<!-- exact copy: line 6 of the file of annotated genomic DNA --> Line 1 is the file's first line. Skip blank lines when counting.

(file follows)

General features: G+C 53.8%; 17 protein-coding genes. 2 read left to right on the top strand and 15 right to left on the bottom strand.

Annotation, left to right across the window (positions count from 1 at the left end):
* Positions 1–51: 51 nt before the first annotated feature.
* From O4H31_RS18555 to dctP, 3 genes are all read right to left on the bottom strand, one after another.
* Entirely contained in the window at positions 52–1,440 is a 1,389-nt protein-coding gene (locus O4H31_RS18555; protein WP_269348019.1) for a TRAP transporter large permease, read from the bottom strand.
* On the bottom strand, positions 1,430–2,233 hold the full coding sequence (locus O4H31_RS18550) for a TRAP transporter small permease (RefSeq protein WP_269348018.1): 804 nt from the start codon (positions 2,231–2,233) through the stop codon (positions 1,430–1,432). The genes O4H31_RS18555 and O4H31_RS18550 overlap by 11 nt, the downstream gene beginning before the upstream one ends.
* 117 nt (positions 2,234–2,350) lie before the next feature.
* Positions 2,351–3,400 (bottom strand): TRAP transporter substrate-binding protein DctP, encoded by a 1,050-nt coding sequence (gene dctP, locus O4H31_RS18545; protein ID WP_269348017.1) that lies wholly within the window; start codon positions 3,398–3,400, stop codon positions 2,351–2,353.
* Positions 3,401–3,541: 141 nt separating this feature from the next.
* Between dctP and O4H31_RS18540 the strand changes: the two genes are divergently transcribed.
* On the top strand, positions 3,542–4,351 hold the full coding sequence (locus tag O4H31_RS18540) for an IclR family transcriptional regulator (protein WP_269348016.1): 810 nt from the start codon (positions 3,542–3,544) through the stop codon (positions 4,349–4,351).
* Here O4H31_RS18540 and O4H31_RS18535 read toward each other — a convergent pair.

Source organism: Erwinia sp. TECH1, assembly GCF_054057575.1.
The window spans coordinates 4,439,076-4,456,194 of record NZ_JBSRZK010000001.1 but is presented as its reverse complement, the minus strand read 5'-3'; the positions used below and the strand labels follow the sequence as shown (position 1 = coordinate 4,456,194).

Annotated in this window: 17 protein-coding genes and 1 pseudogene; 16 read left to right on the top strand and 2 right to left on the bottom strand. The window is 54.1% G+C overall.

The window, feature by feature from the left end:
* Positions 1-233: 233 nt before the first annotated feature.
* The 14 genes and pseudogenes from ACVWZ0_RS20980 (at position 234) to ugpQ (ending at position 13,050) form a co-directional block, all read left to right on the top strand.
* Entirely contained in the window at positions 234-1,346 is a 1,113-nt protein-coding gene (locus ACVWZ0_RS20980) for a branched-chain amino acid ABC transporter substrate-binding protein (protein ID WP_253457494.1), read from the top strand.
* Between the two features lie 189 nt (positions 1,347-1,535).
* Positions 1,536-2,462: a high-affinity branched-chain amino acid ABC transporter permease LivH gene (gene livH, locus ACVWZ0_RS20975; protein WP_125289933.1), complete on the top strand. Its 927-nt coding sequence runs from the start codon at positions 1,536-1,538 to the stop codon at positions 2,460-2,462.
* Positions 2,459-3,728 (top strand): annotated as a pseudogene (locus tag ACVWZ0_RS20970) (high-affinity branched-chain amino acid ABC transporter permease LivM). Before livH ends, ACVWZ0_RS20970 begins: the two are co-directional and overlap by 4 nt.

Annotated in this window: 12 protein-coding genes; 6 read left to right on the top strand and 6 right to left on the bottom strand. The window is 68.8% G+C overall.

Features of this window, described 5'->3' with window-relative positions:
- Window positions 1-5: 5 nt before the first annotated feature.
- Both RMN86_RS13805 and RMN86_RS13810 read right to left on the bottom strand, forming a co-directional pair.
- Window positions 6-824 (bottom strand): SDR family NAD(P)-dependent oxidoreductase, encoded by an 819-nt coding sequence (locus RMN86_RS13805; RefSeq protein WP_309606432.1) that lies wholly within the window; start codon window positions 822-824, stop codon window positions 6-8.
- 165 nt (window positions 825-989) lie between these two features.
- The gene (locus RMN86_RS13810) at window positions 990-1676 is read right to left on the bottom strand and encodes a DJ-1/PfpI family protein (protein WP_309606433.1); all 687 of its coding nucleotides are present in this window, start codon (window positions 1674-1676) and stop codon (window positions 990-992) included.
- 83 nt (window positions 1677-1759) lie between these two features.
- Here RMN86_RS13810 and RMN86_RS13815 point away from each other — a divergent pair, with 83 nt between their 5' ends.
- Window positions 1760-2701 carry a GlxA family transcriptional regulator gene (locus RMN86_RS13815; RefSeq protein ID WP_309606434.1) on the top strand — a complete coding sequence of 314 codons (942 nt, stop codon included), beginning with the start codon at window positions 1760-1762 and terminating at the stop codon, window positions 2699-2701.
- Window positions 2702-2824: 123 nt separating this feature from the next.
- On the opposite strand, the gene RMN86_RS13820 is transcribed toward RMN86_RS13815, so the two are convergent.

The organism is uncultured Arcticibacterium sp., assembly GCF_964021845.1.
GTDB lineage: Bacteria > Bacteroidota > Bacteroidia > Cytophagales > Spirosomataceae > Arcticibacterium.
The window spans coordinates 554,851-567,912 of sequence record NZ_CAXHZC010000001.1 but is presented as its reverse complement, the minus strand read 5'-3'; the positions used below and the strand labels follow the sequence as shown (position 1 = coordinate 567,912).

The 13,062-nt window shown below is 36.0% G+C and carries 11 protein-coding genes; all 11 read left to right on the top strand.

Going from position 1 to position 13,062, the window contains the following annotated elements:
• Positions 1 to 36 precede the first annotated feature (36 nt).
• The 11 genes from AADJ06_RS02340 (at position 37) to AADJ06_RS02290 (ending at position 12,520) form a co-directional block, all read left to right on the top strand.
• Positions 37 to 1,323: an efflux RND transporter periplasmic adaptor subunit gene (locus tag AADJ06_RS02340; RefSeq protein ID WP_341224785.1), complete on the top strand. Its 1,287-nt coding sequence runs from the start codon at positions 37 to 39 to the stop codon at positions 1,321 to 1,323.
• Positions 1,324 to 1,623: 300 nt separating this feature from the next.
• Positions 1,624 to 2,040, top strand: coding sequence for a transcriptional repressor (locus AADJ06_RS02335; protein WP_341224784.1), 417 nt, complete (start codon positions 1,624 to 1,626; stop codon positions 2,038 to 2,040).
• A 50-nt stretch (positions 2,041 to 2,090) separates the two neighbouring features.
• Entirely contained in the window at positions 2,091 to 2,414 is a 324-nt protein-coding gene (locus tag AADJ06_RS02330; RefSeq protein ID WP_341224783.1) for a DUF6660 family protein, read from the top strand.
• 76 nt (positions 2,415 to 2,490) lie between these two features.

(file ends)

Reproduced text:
* On the bottom strand, positions 1,430–2,233 hold the full coding sequence (locus O4H31_RS18550) for a TRAP transporter small permease (RefSeq protein WP_269348018.1): 804 nt from the start codon (positions 2,231–2,233) through the stop codon (positions 1,430–1,432). The genes O4H31_RS18555 and O4H31_RS18550 overlap by 11 nt, the downstream gene beginning before the upstream one ends.